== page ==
Wissal Nada Seengouga
- Age: 25
- | She/her/hers
Country of Origin:
Country of Residence:
Women must stop being survivors of the system. We are the creators of our own destinies, the molders of our own lives. If only we held ourselves responsible for that, we could absolutely change the world.
- Wissal Nada Seengouga
Wissal Nada Sengouga was born and raised in Algeria. She is currently working toward a Doctor of Medicine at The University of Batna. As Founder of Not an SJW Show, Wissal writes content for weekly episodes, produces the episodes and distributes them to different platforms, looks for potential guests to discuss topics with, designs social media posts, and develops the marketing plan. As an Ambassador at Mental Health Talks, she is responsible for promoting and representing MHT’s values correctly, staying in touch with MHT’s latest updates and events, answering people’s inquiries and questions about MHT both online and offline, reaching out to other events to speak about MHT, and sharing MHT-related posts on social media. Additionally, Wissal is an Assistant at Bekhouche Pharmacy, a member at Medicalpro Biskra, and a volunteer at Bachir Bennacer Hospital Biskra.
What ignited your pursuit for gender equality?
As a medical student, I spend a lot of time in the emergency room. There was this one time when we received a little girl around 15 years old, who was brutally beaten by her own family members for no reason other than a rumor saying she had sex with a classmate. As I was suturing her wounds, she said with a breaking voice, "I didn't do it.” I couldn't sleep that night, and I felt helpless because I had no power to end honor crimes. I knew she wasn't the only case. Girls all over my country are living this every single day. In some cases, they're even being murdered with no one ever hearing their voices and stories. That was the beginning of my social activism on girls and women's rights.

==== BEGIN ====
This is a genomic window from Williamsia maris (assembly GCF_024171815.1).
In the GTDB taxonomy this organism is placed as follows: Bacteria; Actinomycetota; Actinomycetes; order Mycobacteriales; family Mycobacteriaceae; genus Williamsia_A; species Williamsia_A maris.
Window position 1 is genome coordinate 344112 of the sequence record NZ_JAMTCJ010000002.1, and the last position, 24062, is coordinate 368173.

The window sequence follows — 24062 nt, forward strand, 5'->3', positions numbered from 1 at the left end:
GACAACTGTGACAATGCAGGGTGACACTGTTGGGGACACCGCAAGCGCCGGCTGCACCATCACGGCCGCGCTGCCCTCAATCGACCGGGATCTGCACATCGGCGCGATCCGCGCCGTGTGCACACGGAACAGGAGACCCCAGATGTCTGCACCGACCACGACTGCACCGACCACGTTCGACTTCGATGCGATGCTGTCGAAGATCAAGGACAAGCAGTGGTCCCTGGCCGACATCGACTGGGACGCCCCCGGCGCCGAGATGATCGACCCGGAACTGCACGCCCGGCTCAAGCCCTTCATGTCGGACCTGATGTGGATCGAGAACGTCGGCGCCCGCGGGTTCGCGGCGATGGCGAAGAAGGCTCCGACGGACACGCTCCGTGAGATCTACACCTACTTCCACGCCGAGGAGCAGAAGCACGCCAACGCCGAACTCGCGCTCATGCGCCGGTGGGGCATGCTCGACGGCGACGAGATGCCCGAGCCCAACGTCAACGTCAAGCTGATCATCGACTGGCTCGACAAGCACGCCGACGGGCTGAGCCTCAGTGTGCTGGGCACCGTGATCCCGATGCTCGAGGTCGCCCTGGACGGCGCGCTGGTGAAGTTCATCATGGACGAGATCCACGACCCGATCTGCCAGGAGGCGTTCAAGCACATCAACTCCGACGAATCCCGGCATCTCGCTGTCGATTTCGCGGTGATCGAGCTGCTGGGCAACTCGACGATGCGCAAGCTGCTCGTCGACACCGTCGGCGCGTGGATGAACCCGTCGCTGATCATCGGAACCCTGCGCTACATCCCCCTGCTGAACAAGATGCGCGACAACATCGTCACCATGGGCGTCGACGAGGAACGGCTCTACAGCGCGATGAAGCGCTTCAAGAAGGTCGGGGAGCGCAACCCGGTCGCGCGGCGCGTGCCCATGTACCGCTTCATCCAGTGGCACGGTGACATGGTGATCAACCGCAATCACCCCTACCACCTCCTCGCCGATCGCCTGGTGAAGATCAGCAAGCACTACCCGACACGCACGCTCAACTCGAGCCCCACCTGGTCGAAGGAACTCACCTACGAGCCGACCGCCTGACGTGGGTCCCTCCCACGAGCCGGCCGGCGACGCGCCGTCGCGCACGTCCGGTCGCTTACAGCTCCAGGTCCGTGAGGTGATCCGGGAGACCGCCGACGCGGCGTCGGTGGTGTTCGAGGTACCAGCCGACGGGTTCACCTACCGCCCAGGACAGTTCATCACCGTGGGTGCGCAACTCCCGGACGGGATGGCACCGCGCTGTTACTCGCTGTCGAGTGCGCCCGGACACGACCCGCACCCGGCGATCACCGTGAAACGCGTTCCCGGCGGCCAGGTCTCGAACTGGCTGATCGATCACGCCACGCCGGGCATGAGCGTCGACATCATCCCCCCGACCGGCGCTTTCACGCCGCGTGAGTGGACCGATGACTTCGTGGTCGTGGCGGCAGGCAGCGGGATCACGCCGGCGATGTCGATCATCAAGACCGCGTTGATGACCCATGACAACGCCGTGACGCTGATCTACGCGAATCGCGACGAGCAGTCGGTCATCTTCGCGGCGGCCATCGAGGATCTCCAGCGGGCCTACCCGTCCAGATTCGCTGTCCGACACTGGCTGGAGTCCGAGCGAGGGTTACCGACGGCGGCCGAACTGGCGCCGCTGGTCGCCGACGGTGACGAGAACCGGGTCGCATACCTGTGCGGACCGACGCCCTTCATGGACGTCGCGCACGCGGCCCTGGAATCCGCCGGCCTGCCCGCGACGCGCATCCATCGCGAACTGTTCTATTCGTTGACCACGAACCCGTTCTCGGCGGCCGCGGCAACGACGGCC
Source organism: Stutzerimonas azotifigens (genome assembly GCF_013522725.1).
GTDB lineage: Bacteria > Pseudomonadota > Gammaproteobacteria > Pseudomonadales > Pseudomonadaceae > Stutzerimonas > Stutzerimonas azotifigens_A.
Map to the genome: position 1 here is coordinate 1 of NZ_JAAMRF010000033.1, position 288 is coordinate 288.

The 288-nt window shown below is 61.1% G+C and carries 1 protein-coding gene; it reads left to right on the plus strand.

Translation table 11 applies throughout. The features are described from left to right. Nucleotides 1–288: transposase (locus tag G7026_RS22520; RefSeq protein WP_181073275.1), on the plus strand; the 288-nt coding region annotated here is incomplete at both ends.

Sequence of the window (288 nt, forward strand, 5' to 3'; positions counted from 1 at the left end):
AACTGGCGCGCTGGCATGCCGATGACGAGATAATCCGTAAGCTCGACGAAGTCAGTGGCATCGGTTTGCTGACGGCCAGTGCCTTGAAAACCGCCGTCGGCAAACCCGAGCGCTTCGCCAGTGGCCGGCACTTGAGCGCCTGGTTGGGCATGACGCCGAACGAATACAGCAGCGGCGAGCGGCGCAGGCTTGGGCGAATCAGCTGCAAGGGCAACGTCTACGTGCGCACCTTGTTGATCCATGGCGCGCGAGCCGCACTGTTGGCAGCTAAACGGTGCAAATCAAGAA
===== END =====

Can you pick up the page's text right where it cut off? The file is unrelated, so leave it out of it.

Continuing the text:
Please share your biggest wins as an advocate for gender equality.
The lack of sexual rights is considered as one of the most significant challenges women face in Algeria. Before marriage, a woman must provide a virginity certificate signed by a doctor. Otherwise, she'd face severe consequences such as canceling marriage, being beaten by her husband and her family, and, in some extreme cases, killed brutally. Even though virginity testing is condemned by the World Health Organization, doctors here still perform it for fast financial gain, making girls believe that vaginal virginity is testable, and thus forcing them to more dangerous practices such as unprotected anal and oral sex. I took action in breaking this vicious cycle. My mission was to educate my community that these sort of tests are unscientific, inhumane, and violate basic human rights. I grabbed my mic and recorded a podcast episode in which I explained the historical background of virginity testing and how it has developed into a tool to oppress women. At the end of the episode, I suggested some solutions that doctors, policymakers, and society as a whole can take to end this practice as soon as possible. I posted the episode, and then went to sleep. When I woke up the impact was enormous. My DMs were filled with hundreds of girls' testimonies and stories, some of whom were underage. I was so thrilled to see the upcoming generation so open to discussing topics considered to be taboos. This gave me the courage to produce similar episodes around sex education and rights.
Outside of your gender equality advocacy work, what do you enjoy doing?
I am a fitness enthusiast and lift heavy weights five times a week. I enjoy making health infographics to be shared with my audience. I read books and discuss them with my team. I make podcasts about different topics.
- Arabic (Advanced/Native)
- English (Advanced/Native)
- French (Advanced/Native)
- freedom of speech advancement
- CSE in a conservative country
- meaningful youth engagement in the economy